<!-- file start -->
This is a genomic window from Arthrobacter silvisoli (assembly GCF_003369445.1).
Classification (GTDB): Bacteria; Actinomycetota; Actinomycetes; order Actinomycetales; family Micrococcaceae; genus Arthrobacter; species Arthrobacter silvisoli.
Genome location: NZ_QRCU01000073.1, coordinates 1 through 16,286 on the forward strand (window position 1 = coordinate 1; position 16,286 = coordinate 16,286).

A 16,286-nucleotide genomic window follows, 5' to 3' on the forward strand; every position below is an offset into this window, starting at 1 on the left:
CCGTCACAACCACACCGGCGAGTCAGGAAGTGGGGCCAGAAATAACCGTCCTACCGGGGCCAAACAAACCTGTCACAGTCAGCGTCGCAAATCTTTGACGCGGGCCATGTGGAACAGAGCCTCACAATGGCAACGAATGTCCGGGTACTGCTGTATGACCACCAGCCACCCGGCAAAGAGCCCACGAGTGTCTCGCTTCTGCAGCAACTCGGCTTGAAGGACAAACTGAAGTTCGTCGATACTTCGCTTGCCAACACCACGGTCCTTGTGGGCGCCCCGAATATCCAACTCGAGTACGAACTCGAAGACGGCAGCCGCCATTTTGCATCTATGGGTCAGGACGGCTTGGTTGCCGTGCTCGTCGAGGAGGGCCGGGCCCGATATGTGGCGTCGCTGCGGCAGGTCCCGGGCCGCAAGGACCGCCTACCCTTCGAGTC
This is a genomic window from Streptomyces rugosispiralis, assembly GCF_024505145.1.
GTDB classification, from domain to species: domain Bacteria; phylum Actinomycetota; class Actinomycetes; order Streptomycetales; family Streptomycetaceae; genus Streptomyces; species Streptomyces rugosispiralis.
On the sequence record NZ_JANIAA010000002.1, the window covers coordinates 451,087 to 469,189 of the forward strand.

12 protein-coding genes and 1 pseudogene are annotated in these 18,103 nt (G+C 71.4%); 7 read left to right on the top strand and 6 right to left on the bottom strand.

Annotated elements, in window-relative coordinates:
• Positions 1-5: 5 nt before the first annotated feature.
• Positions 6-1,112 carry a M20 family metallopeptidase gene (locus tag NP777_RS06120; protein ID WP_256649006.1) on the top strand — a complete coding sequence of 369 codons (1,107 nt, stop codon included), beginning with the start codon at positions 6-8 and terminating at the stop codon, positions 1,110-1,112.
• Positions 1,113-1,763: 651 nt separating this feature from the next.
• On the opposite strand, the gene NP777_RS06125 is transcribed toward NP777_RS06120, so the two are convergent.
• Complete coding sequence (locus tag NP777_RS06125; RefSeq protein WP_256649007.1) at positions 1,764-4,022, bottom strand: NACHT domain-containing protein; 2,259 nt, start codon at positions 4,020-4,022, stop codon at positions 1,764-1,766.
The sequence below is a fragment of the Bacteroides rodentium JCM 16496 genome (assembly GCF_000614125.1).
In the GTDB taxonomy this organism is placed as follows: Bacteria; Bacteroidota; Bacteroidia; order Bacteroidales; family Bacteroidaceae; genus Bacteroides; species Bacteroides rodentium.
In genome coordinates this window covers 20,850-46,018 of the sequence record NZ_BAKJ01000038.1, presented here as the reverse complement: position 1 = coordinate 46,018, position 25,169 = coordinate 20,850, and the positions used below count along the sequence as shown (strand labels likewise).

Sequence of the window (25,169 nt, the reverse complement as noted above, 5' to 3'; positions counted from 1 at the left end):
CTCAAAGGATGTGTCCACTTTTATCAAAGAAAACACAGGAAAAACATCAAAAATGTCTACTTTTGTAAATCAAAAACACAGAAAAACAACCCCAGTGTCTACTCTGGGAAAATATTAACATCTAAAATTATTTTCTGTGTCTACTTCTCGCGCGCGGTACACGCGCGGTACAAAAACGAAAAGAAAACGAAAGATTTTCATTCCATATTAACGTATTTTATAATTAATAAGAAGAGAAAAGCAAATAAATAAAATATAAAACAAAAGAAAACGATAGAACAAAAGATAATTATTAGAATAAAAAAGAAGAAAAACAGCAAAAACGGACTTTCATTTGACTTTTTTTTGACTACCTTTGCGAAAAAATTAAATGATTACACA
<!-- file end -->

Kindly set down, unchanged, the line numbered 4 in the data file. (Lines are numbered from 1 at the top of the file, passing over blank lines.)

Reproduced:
A 16,286-nucleotide genomic window follows, 5' to 3' on the forward strand; every position below is an offset into this window, starting at 1 on the left: